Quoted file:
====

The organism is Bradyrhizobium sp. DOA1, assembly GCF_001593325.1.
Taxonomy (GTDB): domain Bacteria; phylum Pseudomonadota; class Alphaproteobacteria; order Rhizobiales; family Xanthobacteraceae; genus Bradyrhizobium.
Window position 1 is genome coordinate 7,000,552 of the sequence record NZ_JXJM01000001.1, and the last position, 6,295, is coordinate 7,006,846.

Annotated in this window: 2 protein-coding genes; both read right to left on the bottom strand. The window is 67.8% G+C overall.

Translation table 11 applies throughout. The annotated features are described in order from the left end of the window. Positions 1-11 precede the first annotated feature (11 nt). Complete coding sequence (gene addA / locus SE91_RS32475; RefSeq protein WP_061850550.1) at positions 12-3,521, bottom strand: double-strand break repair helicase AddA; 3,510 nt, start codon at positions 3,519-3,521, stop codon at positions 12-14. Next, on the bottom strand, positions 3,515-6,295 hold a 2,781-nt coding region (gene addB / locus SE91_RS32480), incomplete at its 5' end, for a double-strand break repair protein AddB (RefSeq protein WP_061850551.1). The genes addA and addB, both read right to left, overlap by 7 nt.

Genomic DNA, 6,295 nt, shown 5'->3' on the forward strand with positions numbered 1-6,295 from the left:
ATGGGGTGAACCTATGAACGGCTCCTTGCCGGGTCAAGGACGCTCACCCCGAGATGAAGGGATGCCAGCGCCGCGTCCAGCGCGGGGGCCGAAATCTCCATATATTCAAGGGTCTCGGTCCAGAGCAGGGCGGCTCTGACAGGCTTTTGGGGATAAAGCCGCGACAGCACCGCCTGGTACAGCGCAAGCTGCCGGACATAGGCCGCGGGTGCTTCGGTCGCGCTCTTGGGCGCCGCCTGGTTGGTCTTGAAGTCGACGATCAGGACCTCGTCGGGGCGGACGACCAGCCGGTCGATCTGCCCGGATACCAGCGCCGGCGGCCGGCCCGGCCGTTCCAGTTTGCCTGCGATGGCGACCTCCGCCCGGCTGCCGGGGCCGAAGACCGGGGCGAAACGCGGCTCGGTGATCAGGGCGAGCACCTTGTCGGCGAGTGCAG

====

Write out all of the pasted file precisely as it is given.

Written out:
The organism is Bradyrhizobium sp. DOA1, assembly GCF_001593325.1.
Taxonomy (GTDB): domain Bacteria; phylum Pseudomonadota; class Alphaproteobacteria; order Rhizobiales; family Xanthobacteraceae; genus Bradyrhizobium.
Window position 1 is genome coordinate 7,000,552 of the sequence record NZ_JXJM01000001.1, and the last position, 6,295, is coordinate 7,006,846.

Annotated in this window: 2 protein-coding genes; both read right to left on the bottom strand. The window is 67.8% G+C overall.

Translation table 11 applies throughout. The annotated features are described in order from the left end of the window. Positions 1-11 precede the first annotated feature (11 nt). Complete coding sequence (gene addA / locus SE91_RS32475; RefSeq protein WP_061850550.1) at positions 12-3,521, bottom strand: double-strand break repair helicase AddA; 3,510 nt, start codon at positions 3,519-3,521, stop codon at positions 12-14. Next, on the bottom strand, positions 3,515-6,295 hold a 2,781-nt coding region (gene addB / locus SE91_RS32480), incomplete at its 5' end, for a double-strand break repair protein AddB (RefSeq protein WP_061850551.1). The genes addA and addB, both read right to left, overlap by 7 nt.

Genomic DNA, 6,295 nt, shown 5'->3' on the forward strand with positions numbered 1-6,295 from the left:
ATGGGGTGAACCTATGAACGGCTCCTTGCCGGGTCAAGGACGCTCACCCCGAGATGAAGGGATGCCAGCGCCGCGTCCAGCGCGGGGGCCGAAATCTCCATATATTCAAGGGTCTCGGTCCAGAGCAGGGCGGCTCTGACAGGCTTTTGGGGATAAAGCCGCGACAGCACCGCCTGGTACAGCGCAAGCTGCCGGACATAGGCCGCGGGTGCTTCGGTCGCGCTCTTGGGCGCCGCCTGGTTGGTCTTGAAGTCGACGATCAGGACCTCGTCGGGGCGGACGACCAGCCGGTCGATCTGCCCGGATACCAGCGCCGGCGGCCGGCCCGGCCGTTCCAGTTTGCCTGCGATGGCGACCTCCGCCCGGCTGCCGGGGCCGAAGACCGGGGCGAAACGCGGCTCGGTGATCAGGGCGAGCACCTTGTCGGCGAGTGCAG